Reading Usable Help
@UsableHelp on Twitter
Gordon R. Meyer
A look at LodgeNet Help
LodgeNet is available in many U.S. hotels. It provides access to facility information, billing statements, and on-demand movies. It also allows guests to the use the Internet, send free email greeting cards, and play video games. The system uses a television for display, and a remote control, wireless keyboard, and Nintendo gaming controller for input.
When you turn on the TV the system's main menu displays automatically. There are a number of choices, as well as a looping audio voice prompt, to get you started. The volume control is reset at every use, so there's no chance the audio is muted. At the bottom of the main menu is a "Help" button, accessed by pressing # on the remote or by using the direction controls to select the menu and then pressing Select.
The Help text reads:
Using the LodgeNet System
Remote Control: Press the yellow MENU button to access in-room movies, Internet services, Nintendo 64 games, and much more! Use the arrow buttons on your remote control to highlight any option on scren, then press the SELECT button. Or, press the number corresponding to your choice. It's easy!
Wireless Keyboard: With the wireless keyboard in your room, you can surf the Internet, or order movies.
Game controller: Select the GAME INFO button on the order screen for game controller instructions.
All controls can be used to navigate the LodgeNet system. To play Nintendo games, you must use the game controller.
There are a number of ways to improve this Help. Let's take each of the sections individually.
1. Remote Control. This text repeats the key points from the voice instruction that plays continuously, so it is redundant for users who can hear. But aside from that, all users are guaranteed to have already discovered these navigation steps because they are necessary in order to display this help screen. It is unlikely that a user has arrived at this help screen and needs assistance with this particular task. A better approach is to focus on what a user might not discover about the remote control, or troubleshooting related to its use.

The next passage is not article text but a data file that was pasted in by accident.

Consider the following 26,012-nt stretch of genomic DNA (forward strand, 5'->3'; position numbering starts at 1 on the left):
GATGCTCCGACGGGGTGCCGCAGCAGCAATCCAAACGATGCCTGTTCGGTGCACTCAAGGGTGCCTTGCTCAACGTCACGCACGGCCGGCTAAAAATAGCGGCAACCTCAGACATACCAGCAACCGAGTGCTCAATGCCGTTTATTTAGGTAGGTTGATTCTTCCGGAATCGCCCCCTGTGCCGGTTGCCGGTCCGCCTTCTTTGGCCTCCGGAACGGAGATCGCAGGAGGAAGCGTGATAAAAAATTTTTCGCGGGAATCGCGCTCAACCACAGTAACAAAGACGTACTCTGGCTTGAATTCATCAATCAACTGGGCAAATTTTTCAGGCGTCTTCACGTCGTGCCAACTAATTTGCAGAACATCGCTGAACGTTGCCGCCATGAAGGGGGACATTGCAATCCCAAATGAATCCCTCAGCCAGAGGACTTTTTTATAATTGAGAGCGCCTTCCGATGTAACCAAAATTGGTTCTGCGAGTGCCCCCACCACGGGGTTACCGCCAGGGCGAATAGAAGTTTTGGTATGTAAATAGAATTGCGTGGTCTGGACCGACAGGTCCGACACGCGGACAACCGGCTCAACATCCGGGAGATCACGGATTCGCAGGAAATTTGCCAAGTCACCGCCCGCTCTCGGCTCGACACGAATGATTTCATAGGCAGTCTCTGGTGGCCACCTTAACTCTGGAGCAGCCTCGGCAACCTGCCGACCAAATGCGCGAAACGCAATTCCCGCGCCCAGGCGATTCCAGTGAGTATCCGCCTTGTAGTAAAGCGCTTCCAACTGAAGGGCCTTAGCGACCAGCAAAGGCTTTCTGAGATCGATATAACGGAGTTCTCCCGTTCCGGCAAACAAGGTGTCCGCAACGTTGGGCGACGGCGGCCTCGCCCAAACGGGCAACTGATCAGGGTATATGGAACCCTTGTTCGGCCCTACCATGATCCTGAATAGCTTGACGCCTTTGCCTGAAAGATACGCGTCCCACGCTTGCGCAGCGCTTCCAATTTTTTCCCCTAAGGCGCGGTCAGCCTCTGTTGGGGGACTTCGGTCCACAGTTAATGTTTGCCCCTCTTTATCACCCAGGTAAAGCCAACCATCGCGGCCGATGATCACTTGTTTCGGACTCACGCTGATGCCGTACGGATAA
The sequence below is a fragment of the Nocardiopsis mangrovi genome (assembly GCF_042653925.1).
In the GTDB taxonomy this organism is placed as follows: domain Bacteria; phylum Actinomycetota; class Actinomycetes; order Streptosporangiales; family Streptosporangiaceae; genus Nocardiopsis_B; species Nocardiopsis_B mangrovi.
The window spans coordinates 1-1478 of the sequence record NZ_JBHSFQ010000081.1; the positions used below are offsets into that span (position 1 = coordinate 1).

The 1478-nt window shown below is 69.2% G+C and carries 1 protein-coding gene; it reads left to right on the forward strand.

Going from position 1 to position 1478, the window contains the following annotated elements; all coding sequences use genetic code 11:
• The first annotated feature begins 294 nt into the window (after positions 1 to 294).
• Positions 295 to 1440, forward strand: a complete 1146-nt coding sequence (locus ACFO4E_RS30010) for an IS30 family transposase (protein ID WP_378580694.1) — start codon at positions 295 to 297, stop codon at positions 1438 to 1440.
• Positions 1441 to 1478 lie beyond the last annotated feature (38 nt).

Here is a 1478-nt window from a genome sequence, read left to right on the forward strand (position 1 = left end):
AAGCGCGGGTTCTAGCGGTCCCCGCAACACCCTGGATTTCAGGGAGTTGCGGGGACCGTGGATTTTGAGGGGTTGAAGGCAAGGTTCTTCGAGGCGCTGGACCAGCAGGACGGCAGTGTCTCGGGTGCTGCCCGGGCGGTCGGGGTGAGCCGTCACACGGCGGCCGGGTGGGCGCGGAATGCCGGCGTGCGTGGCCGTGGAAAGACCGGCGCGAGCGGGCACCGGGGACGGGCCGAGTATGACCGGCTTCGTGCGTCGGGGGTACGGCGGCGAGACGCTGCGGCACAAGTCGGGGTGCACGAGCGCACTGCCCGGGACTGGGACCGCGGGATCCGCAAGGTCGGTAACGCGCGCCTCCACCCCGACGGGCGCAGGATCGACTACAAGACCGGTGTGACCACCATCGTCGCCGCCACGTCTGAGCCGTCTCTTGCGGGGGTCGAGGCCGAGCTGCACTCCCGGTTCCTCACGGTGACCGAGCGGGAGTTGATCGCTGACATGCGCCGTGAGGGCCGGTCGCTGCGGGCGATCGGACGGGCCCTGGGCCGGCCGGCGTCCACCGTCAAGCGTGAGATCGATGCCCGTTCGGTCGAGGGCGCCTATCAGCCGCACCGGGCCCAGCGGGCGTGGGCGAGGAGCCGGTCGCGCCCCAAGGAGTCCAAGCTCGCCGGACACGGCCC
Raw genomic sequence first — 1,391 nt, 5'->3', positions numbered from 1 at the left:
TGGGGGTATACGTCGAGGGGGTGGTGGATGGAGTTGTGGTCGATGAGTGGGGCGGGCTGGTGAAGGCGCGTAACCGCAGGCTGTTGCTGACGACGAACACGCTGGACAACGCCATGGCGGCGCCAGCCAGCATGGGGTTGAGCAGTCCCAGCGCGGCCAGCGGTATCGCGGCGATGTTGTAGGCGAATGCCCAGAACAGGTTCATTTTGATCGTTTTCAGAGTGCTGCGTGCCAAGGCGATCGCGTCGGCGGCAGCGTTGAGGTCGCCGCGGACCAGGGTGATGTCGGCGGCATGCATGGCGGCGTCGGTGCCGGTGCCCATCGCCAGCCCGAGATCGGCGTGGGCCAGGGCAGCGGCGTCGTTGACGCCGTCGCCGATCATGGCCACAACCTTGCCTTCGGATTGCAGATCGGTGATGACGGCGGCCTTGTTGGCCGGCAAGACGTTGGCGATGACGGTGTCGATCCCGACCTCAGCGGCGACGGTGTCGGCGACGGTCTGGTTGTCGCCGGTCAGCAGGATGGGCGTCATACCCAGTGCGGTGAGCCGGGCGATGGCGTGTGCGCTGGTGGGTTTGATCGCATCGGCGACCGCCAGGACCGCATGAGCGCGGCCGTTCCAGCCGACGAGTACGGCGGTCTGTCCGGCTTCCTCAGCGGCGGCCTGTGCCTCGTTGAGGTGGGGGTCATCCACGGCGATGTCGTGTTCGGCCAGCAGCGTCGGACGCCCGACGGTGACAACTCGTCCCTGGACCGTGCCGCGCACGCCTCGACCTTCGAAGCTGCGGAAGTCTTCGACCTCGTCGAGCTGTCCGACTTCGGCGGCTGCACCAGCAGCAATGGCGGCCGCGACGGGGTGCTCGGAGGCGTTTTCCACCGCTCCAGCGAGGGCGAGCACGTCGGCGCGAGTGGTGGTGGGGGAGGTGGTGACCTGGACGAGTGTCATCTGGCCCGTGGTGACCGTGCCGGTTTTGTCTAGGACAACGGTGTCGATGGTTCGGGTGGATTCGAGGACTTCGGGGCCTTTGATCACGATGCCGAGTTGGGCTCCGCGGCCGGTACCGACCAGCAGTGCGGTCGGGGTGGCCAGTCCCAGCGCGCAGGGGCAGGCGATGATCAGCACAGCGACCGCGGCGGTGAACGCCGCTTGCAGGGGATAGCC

This section could also be improved by highlighting less obvious functions of the system. Movies and Internet services are prominently featured on the main menu, but sending e-cards and checking the status of your hotel bill are harder to find. Finally, the "It's easy!" tagline should either be omitted, or changed to the more accurate "It's simple." Navigating a deeply hierarchical menu system with a TV remote is straightforward, but not easy. Don't insult users by exclaiming otherwise.
2. Wireless Keyboard. It's unnecessary to mention the additional-charge, and prominent, Internet and movie services again. Troubleshooting information, could be added instead. Users who are accustomed to TiVo, which uses the remote control for text entry, would appreciate a tip that the keyboard must be used when typing is required. It's good to mention the keyboard here, in my room it was tucked away in the cabinet and I didn't know there was a keyboard until I read this screen.
3. Game Controller. The text here is obtusely worded, but quite helpful. A nice addition would be to describe how to temporarily switch to watching television while a game is in use. The final sentence would be better worded as "You can navigate the LodgeNet system with any controller, but you must use the joystick to play Nintendo games." This would introduce the synonym "joystick" to help those who aren't familiar with the industry term "game controller."
LodgeNet gets some things right, despite the problems with their content, and it's clear they have thought about how to present the information. On a TV-based system, screen real estate is at a premium and reading text is difficult, so using only one screen's worth of info makes sense. But in fact, there are other single-page Help screens throughout the system that this main Help screen does not mention. It would be good to succinctly inform users that more contextual help is available, because after viewing this page they're likely to assume that all the other Help screens are either identical, or equally lacking in user-centered information.
And that's the real disappointment that I have with LodgeNet Help. It's impossible to answer every question that a particular user might have, especially given the constraints of this environment, but people can tell when Help is providing information that is generally valueless. The only thing they end up learning is that looking at onscreen Help is likely to be a waste of time.